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European Archives of Oto-Rhino-Laryngology

, Volume 265, Issue 7, pp 743–752 | Cite as

Management of peripheral facial nerve palsy

  • Josef FinstererEmail author
Open Access
Review Article

Abstract

Peripheral facial nerve palsy (FNP) may (secondary FNP) or may not have a detectable cause (Bell’s palsy). Three quarters of peripheral FNP are primary and one quarter secondary. The most prevalent causes of secondary FNP are systemic viral infections, trauma, surgery, diabetes, local infections, tumor, immunological disorders, or drugs. The diagnosis of FNP relies upon the presence of typical symptoms and signs, blood chemical investigations, cerebro-spinal-fluid-investigations, X-ray of the scull and mastoid, cerebral MRI, or nerve conduction studies. Bell’s palsy may be diagnosed after exclusion of all secondary causes, but causes of secondary FNP and Bell’s palsy may coexist. Treatment of secondary FNP is based on the therapy of the underlying disorder. Treatment of Bell’s palsy is controversial due to the lack of large, randomized, controlled, prospective studies. There are indications that steroids or antiviral agents are beneficial but also studies, which show no beneficial effect. Additional measures include eye protection, physiotherapy, acupuncture, botulinum toxin, or possibly surgery. Prognosis of Bell’s palsy is fair with complete recovery in about 80% of the cases, 15% experience some kind of permanent nerve damage and 5% remain with severe sequelae.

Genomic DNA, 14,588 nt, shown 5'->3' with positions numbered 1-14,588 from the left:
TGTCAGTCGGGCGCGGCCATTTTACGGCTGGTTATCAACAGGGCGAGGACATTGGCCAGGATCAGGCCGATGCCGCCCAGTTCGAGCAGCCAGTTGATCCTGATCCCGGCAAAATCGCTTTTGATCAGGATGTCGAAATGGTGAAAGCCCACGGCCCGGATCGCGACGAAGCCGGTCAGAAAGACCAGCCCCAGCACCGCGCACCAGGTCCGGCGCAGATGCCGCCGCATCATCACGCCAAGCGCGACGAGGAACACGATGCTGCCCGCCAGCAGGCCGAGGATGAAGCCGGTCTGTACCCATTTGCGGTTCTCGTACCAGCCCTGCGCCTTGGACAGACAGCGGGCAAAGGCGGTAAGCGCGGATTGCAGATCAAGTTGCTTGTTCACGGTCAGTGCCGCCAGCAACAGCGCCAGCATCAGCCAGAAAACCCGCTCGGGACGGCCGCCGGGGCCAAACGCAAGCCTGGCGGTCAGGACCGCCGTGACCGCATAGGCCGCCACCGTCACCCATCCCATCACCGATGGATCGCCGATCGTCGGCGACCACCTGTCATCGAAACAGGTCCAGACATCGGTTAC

Keywords

Cranial nerves Neuropathy Diabetes Idiopathic nerve palsy Therapy Corticosteroids Antiretroviral therapy 

Introduction